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Life and Growth

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  • Charles I. Jones

Abstract

Some technologies save lives -- new vaccines, new surgical techniques, safer highways. Others threaten lives -- pollution, nuclear accidents, global warming, the rapid global transmission of disease, and bioengineered viruses. How is growth theory altered when technologies involve life and death instead of just higher consumption? This paper shows that taking life into account has first-order consequences. Under standard preferences, the value of life may rise faster than consumption, leading society to value safety over consumption growth. As a result, the optimal rate of consumption growth may be substantially lower than what is feasible, in some cases falling all the way to zero.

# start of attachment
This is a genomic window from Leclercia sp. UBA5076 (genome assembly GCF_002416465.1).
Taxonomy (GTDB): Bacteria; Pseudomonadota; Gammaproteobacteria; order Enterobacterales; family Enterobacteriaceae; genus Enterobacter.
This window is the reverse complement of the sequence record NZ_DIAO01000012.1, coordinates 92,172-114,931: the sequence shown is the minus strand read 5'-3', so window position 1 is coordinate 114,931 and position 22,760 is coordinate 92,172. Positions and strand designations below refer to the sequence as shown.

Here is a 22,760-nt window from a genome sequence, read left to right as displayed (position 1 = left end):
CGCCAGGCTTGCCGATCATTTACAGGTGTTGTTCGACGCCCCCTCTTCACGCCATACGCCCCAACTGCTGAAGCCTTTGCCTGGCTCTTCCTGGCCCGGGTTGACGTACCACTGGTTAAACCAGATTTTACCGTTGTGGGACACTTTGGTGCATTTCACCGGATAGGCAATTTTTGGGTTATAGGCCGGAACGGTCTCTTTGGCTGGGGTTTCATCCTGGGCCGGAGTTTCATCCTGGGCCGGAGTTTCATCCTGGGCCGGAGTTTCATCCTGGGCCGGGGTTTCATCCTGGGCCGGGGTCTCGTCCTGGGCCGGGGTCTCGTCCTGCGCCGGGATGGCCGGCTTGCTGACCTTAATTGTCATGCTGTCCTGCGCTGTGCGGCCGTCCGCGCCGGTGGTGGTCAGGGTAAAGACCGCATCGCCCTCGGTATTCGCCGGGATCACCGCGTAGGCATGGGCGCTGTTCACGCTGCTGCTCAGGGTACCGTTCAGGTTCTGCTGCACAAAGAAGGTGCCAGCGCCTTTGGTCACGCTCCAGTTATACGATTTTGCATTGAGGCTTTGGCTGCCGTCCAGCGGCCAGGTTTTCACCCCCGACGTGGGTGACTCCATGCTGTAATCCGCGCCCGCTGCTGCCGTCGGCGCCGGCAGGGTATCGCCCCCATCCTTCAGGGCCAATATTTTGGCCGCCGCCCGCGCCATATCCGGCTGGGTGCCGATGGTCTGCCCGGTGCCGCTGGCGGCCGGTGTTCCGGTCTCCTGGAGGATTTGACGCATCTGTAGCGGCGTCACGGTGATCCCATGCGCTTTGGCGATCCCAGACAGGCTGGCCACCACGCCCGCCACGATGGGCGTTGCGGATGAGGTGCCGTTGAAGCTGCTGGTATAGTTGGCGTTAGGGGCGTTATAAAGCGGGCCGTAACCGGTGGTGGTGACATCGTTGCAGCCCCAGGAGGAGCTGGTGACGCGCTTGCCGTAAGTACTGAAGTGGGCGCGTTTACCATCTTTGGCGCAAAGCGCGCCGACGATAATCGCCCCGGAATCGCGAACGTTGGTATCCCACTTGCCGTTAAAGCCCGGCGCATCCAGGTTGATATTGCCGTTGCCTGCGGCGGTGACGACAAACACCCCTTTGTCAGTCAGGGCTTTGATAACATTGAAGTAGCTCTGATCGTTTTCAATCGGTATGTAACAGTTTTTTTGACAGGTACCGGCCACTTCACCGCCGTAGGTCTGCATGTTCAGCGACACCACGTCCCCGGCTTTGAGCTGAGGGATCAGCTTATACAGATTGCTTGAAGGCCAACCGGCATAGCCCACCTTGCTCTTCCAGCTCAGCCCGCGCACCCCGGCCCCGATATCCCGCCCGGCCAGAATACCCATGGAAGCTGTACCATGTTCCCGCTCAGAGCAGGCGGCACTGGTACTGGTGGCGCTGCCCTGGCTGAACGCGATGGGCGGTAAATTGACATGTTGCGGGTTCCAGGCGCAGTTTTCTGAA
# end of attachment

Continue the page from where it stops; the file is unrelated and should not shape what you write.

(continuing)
Suggested Citation

  • Charles I. Jones, 2011. "Life and Growth," NBER Working Papers 17094, National Bureau of Economic Research, Inc.
  • Handle: RePEc:nbr:nberwo:17094
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    References listed on IDEAS

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    More about this item

    JEL classification:

    • E0 - Macroeconomics and Monetary Economics - - General
    • I10 - Health, Education, and Welfare - - Health - - - General
    • O3 - Economic Development, Innovation, Technological Change, and Growth - - Innovation; Research and Development; Technological Change; Intellectual Property Rights
    • O4 - Economic Development, Innovation, Technological Change, and Growth - - Economic Growth and Aggregate Productivity

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